If you don’t want to get vaccinated because the short or long-term effects are unknown, do you stand a better chance of survival if you get the more virulent COVID Delta Variant?
Did you know if the rate of Delta infections keeps rising, there is a very good chance the virus will mutate into even more virulent strains? Quite possibly, these new variants could be immune to our current vaccines.
Do you realize that not getting vaccinated puts not only you, but everyone else in the world at high risk?
If you are in good health, what is your reason(s) for choosing not to be vaccinated?
It seems I can’t end without singing you a song. Talking about the sixties, here’s one that goes back there. It’s from Steve Gillette’s debut album released in 1967. In my opinion, every song on this album is outstanding, except maybe the first one. Steve Gillette never made it to the top of the charts, but he’s a very talented artist.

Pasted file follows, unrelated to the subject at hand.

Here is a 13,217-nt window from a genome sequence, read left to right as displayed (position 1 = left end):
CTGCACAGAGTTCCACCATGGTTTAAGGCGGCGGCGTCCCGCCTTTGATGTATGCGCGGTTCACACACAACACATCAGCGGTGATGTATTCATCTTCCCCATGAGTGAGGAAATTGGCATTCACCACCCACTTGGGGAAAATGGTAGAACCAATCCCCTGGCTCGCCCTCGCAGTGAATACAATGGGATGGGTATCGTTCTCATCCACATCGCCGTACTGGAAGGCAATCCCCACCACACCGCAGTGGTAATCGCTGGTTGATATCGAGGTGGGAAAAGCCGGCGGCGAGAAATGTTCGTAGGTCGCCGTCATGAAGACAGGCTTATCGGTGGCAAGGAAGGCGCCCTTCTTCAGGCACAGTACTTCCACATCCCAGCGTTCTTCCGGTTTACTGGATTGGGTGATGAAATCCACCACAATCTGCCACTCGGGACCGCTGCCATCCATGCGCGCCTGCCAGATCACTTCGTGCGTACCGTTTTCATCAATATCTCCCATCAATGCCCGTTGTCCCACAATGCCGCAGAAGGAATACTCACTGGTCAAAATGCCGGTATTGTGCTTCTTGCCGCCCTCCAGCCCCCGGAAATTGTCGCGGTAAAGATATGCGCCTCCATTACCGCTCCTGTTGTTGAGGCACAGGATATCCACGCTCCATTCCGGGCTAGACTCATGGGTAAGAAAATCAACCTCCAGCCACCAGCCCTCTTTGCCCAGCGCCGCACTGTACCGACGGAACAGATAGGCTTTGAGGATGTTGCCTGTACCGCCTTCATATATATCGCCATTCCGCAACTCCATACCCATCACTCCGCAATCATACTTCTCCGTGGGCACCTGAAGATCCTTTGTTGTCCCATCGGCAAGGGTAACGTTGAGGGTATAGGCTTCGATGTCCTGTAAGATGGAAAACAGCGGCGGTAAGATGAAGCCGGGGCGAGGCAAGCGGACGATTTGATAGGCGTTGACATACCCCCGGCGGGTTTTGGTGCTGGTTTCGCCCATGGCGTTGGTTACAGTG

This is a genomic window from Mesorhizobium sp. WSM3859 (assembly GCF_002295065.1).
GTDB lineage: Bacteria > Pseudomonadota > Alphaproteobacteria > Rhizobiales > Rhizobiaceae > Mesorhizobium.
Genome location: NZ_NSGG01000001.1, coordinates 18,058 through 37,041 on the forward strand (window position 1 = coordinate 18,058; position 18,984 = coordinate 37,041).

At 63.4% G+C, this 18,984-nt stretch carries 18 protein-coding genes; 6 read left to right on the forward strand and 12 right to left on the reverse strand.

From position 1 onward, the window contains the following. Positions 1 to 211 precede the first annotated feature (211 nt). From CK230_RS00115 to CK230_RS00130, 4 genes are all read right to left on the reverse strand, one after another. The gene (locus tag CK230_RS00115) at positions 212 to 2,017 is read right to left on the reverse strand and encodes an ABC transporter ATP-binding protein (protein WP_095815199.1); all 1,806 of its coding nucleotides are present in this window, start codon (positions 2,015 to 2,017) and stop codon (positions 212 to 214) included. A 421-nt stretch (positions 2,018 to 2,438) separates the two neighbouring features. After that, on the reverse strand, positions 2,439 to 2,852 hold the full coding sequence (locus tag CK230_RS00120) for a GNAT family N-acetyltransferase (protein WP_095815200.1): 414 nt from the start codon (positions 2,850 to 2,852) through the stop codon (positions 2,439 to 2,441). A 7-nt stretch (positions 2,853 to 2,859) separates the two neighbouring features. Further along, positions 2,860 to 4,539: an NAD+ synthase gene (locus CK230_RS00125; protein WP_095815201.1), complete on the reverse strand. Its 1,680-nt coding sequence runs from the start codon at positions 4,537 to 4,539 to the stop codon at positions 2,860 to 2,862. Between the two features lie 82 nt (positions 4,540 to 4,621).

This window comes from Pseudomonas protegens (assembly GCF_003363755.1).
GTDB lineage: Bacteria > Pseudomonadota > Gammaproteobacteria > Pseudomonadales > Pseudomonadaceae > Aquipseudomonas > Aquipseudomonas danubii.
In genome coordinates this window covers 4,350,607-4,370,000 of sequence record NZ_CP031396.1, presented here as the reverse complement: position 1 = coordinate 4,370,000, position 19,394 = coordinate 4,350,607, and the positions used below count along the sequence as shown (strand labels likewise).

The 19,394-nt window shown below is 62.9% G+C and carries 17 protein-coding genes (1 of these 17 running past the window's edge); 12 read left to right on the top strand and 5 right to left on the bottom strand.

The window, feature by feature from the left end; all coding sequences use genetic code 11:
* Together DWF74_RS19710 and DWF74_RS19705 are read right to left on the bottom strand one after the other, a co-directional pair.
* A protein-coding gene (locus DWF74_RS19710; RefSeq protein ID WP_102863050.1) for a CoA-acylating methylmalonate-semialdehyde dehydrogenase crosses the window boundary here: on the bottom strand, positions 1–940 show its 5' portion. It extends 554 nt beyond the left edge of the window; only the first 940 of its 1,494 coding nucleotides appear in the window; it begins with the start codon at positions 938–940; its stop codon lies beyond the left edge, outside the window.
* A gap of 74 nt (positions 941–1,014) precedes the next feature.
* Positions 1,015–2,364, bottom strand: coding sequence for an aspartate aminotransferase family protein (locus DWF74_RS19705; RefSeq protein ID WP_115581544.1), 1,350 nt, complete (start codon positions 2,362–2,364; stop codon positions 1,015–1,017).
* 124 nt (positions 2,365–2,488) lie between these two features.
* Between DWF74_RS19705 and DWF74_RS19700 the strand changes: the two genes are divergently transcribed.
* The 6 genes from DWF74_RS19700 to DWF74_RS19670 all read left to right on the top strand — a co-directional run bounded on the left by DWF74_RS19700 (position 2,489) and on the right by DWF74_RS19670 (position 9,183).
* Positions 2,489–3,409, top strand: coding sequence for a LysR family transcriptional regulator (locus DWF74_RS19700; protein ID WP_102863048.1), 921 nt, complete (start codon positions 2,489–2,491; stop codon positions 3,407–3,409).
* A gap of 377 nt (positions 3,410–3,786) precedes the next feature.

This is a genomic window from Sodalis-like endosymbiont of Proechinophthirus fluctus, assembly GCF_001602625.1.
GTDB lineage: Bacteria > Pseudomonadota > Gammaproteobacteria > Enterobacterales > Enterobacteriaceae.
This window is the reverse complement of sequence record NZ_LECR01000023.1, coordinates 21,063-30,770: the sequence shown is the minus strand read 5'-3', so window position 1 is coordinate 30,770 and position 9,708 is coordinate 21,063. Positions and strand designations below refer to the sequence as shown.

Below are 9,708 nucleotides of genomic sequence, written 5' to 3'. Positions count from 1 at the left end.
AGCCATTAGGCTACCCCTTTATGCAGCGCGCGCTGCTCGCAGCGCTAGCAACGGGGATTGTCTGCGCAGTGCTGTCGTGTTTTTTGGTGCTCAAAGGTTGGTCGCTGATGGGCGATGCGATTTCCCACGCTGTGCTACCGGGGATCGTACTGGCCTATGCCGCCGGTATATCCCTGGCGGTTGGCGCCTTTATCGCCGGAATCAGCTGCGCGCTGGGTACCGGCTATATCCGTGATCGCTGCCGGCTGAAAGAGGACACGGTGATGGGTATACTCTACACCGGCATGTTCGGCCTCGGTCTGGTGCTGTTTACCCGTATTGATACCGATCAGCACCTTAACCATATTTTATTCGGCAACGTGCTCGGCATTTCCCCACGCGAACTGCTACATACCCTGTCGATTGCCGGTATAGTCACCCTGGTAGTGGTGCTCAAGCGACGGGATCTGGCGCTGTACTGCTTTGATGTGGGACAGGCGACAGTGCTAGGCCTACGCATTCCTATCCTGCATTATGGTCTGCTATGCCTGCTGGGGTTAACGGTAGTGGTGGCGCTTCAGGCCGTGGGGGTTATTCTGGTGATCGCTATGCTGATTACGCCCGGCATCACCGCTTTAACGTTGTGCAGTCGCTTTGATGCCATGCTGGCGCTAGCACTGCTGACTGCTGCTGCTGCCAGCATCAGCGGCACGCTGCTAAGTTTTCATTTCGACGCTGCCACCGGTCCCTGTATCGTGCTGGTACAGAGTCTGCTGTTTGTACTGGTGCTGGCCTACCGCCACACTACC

“Back On The Street Again” is one Gillette’s best known songs. The song is about a lost love (there I go contradicting myself). It’s also about getting back up and moving on. I find the song to be touching and stirring. Maybe you will too.
“The universe buries strange jewels deep within us all, and then stands back to see if we can find them.”
This is the prologue to the new edition of “Three Days to Darkness.” I’ve extensively rewritten the original novel (first published in 2010) to bring it up to date. It’s amazing how the world has changed in eleven years, but some things never change, like the themes grounding the story. I’ve also added a paperback edition to the digital edition, along with a spiffy new interior design. Don’t miss this heartwarming, humorous, and action-packed saga available at major online retailers worldwide.
Darius McPherson never saw it coming. His thoughts were elsewhere. On the kids. The ones he could save. They weren’t kids, really. Some of them were older than him. They were all tough and uneven around the edges, but a few of them were diamonds in the rough. They were the ones he considered his kids. They had real potential. They just needed someone to care about them. They needed a role model and some inspiration. Darius was happy to provide both. Not a bad summer gig for a guy waiting for his first year of law school to begin.